Slow road, deep waters
PROFILE: US artist Annie Bissett makes witty use of the elegant and beautiful Japanese watercolor technique mokuhanga to address political issues. Mike Sims interviewed her about her work
AB: I don’t hear the word ‘waggish’ too often over here, but Dr. Google says it means humorous in a mischievous kind of way. I think my work could fairly be described as waggish. The very premise – making socio-political art about American issues using an ancient, stylized, and elegant Japanese art form – has an incongruity that perhaps makes it humorous and disarming. That's a good quality for art that approaches sensitive topics.
MS: In 2015, you were a Jay and Deborah Last fellow at American Antiquarian Society (AAS) in Worcester, Massachusetts – would you like to say something about your use of found material and especially historical images? You seem to be gently poking fun at decayed old certainties.
AB: Initially my use of found material arose from the unfortunate fact that I never went to art school and I’m not a very good draughtsman. I love collage for the way one can juxtapose time periods, scale and styles, and I find that printmaking, with its layering capabilities, invites similar exploration. Historical images allow me to address contentious present-day issues like immigration, nationalism, income disparity or religion with a bit of much-needed distance. I do like to poke fun at old certainties, but I’m also poking fun at new certainties, pointing out that many of the things we think are fresh, modern problems have been with us for a long time, and many of the attitudes we believe we’ve shed still lurk within us.
I’m drawn to imagery from the colonial period because there I find the seeds of American identity and the first appearance of many of Americans’ more problematic attitudes. It was a thrill to have the opportunity to pore over the AAS holdings for four weeks and I think in turn, the scholars enjoyed seeing the freedom I have as an artist to add imagination to historical narratives.
MS: Your Mixed Feelings set deftly points up the close but diametrically opposed language we use to describe rich and poor but elsewhere in your work you show how clumsy an instrument politics can be in dealing with sensitive issues – I'm thinking of your print A real fake: this is not Muhammed.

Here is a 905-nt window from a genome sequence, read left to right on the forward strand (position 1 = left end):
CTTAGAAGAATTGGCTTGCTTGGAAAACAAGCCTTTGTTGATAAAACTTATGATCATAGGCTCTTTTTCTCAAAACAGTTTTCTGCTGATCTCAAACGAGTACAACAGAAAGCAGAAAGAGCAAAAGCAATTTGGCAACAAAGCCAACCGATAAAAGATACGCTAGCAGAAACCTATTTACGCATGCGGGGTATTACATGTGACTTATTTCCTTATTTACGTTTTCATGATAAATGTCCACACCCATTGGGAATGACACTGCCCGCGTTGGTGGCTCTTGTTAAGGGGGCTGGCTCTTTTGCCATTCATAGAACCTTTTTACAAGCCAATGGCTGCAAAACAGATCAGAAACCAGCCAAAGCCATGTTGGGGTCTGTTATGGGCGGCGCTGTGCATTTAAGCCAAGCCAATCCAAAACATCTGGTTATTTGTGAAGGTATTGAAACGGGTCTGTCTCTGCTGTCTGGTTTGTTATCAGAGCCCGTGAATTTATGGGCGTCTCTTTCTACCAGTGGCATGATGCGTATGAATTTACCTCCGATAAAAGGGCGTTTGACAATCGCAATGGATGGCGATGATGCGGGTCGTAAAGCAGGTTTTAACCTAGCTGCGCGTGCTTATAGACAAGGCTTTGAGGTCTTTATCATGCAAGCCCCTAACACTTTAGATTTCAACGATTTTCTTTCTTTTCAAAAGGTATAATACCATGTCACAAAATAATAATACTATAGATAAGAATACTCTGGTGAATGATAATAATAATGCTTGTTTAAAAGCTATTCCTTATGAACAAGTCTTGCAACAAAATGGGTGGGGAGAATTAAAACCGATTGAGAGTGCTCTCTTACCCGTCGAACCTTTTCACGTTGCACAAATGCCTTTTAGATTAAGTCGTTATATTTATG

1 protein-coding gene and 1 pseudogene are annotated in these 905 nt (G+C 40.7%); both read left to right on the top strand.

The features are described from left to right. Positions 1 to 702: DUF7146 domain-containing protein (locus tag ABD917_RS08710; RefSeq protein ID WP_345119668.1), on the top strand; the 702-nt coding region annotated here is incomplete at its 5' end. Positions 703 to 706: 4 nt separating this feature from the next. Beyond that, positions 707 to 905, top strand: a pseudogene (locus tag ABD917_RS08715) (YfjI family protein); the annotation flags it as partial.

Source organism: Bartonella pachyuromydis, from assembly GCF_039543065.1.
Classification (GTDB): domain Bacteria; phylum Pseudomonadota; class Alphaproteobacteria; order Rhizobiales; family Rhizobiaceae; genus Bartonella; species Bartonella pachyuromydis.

AB: There’s a place for political art that’s direct and in-your-face, but I don’t have the temperament for that kind of work. Much of what I do arises from current events and news reports, but I try to make work that can outlast and reach beyond the particular politics that sparked my initial interest. Politics is really just about people and how we relate to one another, which I think is an endlessly interesting topic for most people.
MS: You say of your print Earthquake that 'sometimes history rises up seeking justice.' Do you feel very out of step with contemporary US politics? What degree of satirical intent is in your work?
AB: Satire is a tricky word for me. I think of satire as being aimed at ‘others’ with an intention to show their stupidity or misconduct. I would rather point my finger at ‘us.’ No artist – no person – can stand outside her own time and place and see clearly. We’re all wearing spectacles with prescriptions we ourselves didn’t write. So yes, I use humour, I use caricature, and I point out follies or inconsistencies, but I try to also maintain compassion for our humanity and for the great difficulty involved in becoming the people we so deeply want to believe ourselves to be.
MS: I see a little of Terry Gilliam in Earthquake too, do you?
AB: I found a video of Terry Gilliam showing how he does his cutouts in which he says 'easy, no work' at least ten times. It made me chuckle, because he’s trying to show how very simple it all is and all I could see is how difficult it must be to make those incremental little moves with gazillions of tiny pieces of paper and get it to photograph right. In my case: cutouts, easy, no work, yes! Oh, except for the carving…
MS: I suspect one of the chief attractions for you of mokuhanga is all that carving though – the slow working and the slow thinking. Is that right and were these especially important to you after a career in commercial illustration?
|American Bible Story|
MS: Yes, your blog is very revealing about how your thought process evolves through the work. So, your use of mokuhanga is another lens – amplifying your message by combining a familiar idiom with unexpected material?
MS: In your blog about your print Horizon, you question the moral of the old tale of The Fisherman and the Fish: ‘Never let go a Certainty for an Uncertainty.’ 'I'm sure this is good advice for someone,' you write, 'but not for an artist.' Why not?
AB: Artists need to observe, and certainty has no doors or windows. Artists need to attempt things they haven’t done before, and certainty can’t allow failure. Artists need to be afraid or confused sometimes, and certainty cannot abide by doubt. And, in addition to the fact that it leads to fundamentalism, certainty is boring.
Note: Printmaking Today does not post an online version of the magazine, so this is a transcription of an interview from the Spring 2016 issue - Vol 25 No. 1.
Printmaking Today website.